Sexual violence is now increasingly practiced in many tertiary institutions in both developing and developed countries. There is need to listen to the students, especially from the perspectives of affected individuals on the types of sexual exposures they experience in tertiary institutions. This will assist researchers to package along with the students, relevant intervention strategies that will minimize the incidence of sexual violence in tertiary institutions.
Methods: Cross-sectional descriptive study using self-administered questionnaire on Students sexual behaviours was done. Three tertiary institutions, federal, state and private universities were randomly selected for study. Purposively, 30 participants were used in each university. Participants were selected to ensure maximum variation in age, gender and exposure. Narrative methods that considered how individuals’ sex, age and level of education shaped sexual exposures and experiences were used. To elucidate the practical and feasible steps that could minimize sexual violence among students, integrated narrative analysis grounded with feminist intersectional theory was used to obtain information from the students. This was done realizing that young people's faces, voices, thoughts, inputs, and creativity are useful in suggesting how to reduce sexual violence in tertiary institutions.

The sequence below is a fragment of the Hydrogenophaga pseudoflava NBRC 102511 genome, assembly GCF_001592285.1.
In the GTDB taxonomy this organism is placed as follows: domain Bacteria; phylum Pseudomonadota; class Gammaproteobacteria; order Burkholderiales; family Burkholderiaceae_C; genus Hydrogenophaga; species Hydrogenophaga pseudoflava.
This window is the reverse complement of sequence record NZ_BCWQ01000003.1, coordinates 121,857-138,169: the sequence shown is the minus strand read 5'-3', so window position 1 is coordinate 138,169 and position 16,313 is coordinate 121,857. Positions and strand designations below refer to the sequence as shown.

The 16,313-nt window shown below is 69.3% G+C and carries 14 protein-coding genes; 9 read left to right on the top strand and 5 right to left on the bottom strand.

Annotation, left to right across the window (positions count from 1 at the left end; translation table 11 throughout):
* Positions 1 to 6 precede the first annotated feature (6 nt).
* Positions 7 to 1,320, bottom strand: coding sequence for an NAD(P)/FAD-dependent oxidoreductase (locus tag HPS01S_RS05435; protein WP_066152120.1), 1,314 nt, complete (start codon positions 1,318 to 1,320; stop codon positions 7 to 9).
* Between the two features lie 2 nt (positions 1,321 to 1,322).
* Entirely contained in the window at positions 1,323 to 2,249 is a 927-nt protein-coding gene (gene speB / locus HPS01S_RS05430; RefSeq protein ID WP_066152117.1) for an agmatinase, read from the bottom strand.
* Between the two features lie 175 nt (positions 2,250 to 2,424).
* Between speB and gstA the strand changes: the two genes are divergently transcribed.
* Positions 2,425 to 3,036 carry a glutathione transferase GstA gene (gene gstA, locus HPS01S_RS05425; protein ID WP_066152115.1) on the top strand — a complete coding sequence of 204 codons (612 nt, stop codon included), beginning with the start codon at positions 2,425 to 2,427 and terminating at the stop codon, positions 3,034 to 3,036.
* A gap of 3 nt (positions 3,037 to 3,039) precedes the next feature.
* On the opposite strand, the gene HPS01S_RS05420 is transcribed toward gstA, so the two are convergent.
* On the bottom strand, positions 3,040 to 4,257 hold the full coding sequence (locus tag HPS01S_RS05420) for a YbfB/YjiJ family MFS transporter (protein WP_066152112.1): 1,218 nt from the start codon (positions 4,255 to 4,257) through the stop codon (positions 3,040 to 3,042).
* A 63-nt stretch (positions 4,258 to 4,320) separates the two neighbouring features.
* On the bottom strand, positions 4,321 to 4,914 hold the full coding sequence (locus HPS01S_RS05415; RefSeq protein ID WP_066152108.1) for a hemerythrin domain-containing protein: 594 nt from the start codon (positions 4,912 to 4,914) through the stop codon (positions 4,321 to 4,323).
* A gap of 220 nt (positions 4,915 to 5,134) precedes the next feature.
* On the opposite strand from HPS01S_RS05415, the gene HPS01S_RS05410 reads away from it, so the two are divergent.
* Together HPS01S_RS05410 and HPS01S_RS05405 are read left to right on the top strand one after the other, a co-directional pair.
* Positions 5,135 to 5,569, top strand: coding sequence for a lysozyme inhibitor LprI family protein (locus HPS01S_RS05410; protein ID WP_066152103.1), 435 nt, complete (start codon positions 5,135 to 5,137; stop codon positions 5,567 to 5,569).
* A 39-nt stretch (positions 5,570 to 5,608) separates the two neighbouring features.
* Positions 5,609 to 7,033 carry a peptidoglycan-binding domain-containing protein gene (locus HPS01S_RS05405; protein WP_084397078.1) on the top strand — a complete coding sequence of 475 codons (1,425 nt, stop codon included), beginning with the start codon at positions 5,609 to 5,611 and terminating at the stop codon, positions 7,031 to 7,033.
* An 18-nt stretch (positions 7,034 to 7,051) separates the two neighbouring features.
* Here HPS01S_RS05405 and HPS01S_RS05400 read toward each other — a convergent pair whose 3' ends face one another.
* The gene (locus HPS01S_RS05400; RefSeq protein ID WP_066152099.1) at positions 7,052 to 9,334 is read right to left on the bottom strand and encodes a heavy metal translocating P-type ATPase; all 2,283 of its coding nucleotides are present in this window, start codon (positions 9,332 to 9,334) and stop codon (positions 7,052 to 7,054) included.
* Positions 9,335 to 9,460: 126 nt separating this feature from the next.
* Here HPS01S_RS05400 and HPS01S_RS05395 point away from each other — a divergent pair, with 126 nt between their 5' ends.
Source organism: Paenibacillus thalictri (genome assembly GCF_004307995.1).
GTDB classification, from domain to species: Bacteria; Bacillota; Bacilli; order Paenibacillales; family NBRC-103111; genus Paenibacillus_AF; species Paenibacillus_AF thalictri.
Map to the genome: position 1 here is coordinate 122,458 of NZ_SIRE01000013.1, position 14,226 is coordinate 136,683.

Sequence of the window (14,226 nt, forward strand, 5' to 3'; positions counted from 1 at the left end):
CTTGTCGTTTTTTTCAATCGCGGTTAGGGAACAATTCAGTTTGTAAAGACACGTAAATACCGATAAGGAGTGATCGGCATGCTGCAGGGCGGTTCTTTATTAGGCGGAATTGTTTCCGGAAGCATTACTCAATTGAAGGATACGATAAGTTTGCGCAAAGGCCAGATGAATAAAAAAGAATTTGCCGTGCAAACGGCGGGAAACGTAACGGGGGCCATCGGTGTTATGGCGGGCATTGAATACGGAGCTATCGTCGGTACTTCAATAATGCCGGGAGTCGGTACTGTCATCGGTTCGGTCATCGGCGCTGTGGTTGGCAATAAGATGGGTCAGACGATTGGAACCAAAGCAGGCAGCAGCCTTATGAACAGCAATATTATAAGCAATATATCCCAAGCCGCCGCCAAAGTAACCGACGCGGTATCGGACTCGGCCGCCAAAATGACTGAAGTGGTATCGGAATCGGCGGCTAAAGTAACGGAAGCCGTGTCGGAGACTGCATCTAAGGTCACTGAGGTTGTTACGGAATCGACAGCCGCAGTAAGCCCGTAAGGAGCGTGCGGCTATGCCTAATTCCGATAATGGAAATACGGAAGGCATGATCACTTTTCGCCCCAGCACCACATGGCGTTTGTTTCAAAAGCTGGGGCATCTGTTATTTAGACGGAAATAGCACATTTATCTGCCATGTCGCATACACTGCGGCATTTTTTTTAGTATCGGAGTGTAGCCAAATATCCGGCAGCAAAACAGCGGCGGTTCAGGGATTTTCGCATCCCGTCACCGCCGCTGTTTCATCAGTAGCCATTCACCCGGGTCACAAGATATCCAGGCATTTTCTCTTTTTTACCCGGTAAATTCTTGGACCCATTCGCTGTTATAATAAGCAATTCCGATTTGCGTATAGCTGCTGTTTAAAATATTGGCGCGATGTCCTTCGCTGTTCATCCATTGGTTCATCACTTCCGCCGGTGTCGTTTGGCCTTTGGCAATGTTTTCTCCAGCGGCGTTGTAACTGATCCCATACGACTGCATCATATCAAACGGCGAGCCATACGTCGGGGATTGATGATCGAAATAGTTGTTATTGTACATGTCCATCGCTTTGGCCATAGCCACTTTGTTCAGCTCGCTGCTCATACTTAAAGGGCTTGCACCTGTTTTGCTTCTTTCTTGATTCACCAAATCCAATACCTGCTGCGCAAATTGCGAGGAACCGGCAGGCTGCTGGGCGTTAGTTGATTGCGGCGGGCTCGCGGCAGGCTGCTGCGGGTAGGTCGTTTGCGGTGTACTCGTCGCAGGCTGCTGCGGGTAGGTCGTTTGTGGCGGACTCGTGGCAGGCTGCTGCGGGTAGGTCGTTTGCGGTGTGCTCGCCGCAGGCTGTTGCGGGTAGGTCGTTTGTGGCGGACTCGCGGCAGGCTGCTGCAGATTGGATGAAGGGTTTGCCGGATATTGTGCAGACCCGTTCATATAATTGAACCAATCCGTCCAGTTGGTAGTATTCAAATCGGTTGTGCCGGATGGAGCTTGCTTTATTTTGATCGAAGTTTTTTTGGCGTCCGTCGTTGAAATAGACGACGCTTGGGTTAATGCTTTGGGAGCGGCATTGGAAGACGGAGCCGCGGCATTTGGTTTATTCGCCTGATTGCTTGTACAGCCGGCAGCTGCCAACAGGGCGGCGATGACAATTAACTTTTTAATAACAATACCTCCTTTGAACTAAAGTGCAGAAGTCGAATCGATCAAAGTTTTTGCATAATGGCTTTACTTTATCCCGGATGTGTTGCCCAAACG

Findings: Results showed that in Michael Okpara University of Agriculture (MOUA), 5 (17%) and 4 (13%) of the students respectively practiced anal and oral sex. In ABSU, 2 (7%) and 5 (17%) respectively indulged in anal and oral sex while in Rhema, 8 (28.8%) and 7 (26%) respectively, gave narratives on their involvement in anal and oral sex. Also some students in the three universities narrated being involved in group sex, self- masturbation, Hetro-masturbation, and homosexual relations showing that probably, a good number of them had unprotected sex. The common reasons given for practicing other forms of sex apart from vaginal sex were: to prevent HIV&STIs, to avoid group sex, for quicker sexual satisfaction and to prevent pregnancy.
Conclusion: The study provides further evidence that in order to reduce sexual violence among youths in tertiary institutions, their views, inputs and creativity should be explored.